is kuhnah ;xaraabe me;N aabaadii nah kar mun((im
yak shahr nahii;N yaa;N jo .sa;hraa nah hu))aa hogaa

1) in this ancient/inveterate ruin, don't make a town/settlement, oh generous one
2) there's not a single city here that will not have become a desert



kuhnah : 'Old, ancient; inveterate; chronic'. (Platts p.882)


;xaraabah : 'Ruin, devastation, desolation; a waste, waste land'. (Platts p.488)


aabaadii : 'Inhabited spot or place; colony; population, number of inhabitants; cultivated place; cultivation; ... prosperity; state of comfort; happiness, joy, pleasure'. (Platts p.2)


mun((im : 'Beneficent, liberal, generous, gracious; --a benefactor'. (Platts p.1078)

S. R. Faruqi:

Cities are inhabited, then they're ruined, then they're inhabited. There wouldn't be any city that at one time or another would not have turned into desert. Thus for making a dwelling, no place is trustworthy. That place that would again and again be inhabited and ruined-- what else ought it to be called except a kuhnah ;xaraabah ? Every city comes to ruin; this is a commonplace idea. Mir has created a new theme: that there's no city that wouldn't already formerly have become a desert. To prove that [as the Qur'an says] 'Everything returns to its origin', every city will have returned to its true form (that is, desert). This style of expression, that every city was in reality a desert, is full of pleasure.

Nasikh too has well versified this theme, but his first line is not free of artificialness:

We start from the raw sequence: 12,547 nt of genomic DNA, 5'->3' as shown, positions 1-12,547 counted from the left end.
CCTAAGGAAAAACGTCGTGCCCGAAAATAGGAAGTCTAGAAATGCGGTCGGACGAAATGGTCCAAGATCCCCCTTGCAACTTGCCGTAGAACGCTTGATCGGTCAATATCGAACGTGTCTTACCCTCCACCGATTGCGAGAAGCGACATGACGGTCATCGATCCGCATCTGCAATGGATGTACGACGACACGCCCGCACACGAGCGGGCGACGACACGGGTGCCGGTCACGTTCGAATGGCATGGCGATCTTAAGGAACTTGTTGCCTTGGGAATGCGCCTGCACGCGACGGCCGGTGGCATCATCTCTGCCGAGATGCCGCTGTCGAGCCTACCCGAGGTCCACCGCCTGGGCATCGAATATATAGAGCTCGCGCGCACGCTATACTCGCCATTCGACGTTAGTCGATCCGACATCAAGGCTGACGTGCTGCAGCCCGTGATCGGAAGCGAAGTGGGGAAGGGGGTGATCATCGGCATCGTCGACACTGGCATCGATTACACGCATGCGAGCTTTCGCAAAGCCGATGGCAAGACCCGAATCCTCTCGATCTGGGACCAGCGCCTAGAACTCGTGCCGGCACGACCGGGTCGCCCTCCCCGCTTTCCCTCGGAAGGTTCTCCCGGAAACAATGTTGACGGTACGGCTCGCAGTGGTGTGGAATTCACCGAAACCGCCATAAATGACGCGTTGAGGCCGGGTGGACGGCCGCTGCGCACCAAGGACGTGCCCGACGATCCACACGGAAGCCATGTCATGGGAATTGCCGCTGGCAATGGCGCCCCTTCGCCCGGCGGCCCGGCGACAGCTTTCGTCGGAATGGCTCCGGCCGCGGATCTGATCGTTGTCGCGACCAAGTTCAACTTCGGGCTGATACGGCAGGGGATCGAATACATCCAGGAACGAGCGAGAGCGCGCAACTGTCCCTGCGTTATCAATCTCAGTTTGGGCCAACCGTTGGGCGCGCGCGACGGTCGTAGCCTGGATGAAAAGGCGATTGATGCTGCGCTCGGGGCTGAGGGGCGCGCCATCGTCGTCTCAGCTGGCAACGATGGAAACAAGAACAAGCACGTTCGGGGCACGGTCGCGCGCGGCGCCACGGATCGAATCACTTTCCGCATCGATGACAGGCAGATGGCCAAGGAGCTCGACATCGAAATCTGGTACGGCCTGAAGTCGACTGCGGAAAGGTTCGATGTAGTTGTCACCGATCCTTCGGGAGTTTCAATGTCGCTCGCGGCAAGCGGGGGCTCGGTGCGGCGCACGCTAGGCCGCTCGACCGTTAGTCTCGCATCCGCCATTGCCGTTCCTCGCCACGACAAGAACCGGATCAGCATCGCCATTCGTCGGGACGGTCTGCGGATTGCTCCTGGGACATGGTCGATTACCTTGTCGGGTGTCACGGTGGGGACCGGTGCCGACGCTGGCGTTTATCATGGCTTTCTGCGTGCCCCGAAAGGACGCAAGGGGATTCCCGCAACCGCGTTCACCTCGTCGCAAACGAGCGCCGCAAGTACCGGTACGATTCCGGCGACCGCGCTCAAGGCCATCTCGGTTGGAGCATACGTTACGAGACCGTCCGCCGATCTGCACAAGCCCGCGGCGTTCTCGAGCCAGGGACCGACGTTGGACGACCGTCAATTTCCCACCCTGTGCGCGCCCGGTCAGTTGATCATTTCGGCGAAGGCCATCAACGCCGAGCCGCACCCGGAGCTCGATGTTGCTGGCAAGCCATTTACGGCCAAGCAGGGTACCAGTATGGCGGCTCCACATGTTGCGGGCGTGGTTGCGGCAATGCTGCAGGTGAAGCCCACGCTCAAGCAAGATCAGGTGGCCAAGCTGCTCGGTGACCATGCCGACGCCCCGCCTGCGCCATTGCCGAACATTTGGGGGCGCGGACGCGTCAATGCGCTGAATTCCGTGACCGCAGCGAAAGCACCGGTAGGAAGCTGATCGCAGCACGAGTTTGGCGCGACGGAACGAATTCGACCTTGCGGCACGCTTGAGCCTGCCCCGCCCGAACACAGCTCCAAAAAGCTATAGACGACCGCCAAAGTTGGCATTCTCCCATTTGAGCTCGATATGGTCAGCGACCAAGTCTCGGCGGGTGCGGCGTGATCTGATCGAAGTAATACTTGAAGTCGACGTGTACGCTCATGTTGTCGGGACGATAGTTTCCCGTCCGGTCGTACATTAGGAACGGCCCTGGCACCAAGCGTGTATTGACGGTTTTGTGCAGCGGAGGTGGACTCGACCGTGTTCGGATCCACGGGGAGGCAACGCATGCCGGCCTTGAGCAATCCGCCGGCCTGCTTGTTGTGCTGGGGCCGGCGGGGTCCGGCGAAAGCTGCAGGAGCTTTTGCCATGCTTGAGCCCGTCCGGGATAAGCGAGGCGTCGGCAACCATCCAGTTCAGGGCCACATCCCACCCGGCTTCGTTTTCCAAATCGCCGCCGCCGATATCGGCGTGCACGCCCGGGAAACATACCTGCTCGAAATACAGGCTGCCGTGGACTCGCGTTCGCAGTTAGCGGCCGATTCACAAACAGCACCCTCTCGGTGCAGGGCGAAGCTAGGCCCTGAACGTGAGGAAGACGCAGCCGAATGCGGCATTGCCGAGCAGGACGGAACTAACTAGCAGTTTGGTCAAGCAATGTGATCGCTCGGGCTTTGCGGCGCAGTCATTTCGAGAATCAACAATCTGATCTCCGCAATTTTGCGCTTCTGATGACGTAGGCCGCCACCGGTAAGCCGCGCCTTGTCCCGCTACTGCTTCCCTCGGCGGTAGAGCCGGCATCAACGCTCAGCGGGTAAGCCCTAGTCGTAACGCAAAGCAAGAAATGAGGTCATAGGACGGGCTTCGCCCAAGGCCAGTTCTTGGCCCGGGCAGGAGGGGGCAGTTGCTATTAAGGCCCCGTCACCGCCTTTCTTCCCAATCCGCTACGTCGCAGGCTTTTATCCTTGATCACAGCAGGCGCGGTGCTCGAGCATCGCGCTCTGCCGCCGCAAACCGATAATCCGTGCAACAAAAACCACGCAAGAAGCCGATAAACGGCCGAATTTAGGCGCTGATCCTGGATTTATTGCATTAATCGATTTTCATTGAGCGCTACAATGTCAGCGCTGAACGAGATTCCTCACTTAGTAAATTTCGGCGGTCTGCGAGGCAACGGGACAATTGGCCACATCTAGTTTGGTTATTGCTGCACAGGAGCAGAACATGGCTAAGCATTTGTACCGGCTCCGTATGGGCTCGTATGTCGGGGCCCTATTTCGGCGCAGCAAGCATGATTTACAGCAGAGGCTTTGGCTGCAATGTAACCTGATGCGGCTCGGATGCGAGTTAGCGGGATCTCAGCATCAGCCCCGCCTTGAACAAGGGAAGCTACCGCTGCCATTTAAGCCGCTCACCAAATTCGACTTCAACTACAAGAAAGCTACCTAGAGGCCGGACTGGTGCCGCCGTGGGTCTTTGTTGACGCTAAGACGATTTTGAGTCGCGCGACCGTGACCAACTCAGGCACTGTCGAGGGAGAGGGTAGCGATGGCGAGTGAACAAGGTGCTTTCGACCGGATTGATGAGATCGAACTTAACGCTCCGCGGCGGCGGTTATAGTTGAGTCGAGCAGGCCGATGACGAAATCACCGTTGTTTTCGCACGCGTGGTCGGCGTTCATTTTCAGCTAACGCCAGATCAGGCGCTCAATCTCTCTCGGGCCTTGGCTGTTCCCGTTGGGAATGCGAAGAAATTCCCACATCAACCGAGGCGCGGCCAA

hai nishaan-e sham((-e raushan har chiraa;G-e chashm-e ;Gul
ho chukaa hai baar-haa aabaad jo viiraanah hai

[it is the sign of a lighted candle, every lamp of the eye of a ghoul
it has already been, many times, inhabited-- that which is a desolation]

In Mir's verse we can also consider kuhnah ;xaraabah to be a metaphor for the world. Then the interpretation will be that the whole entire world remains a 'ruined town', and cannot be trusted. There's no benefit from making a house in such a place.

Nasir Kazmi has given to this theme an extraordinary narrative and metaphorical tone. Using the form of the present tense, Nasir Kazmi made the verse a metaphor of our age:

yahaa;N jangal thaa aabaadii ke pahle
sunaa hai mai;N ne logo;N kii zabaanii

[here there was wilderness, before the settlement
I've heard this from people's lips]



Well, where's the 'proof' or 'justification' for an address to a 'generous one' or a 'benefactor'? In exactly the same metrical space, the addressee could just as easily have been 'heedless one' [;Gaafil] or 'oh friend' [ay dost], and with even more relevance to the advice proffered in the verse. Could we take it as 'don't make a generous, gracious town/settlement'? Even so, the question still remains: why is mun((im an adjective relevant to the rest of the verse?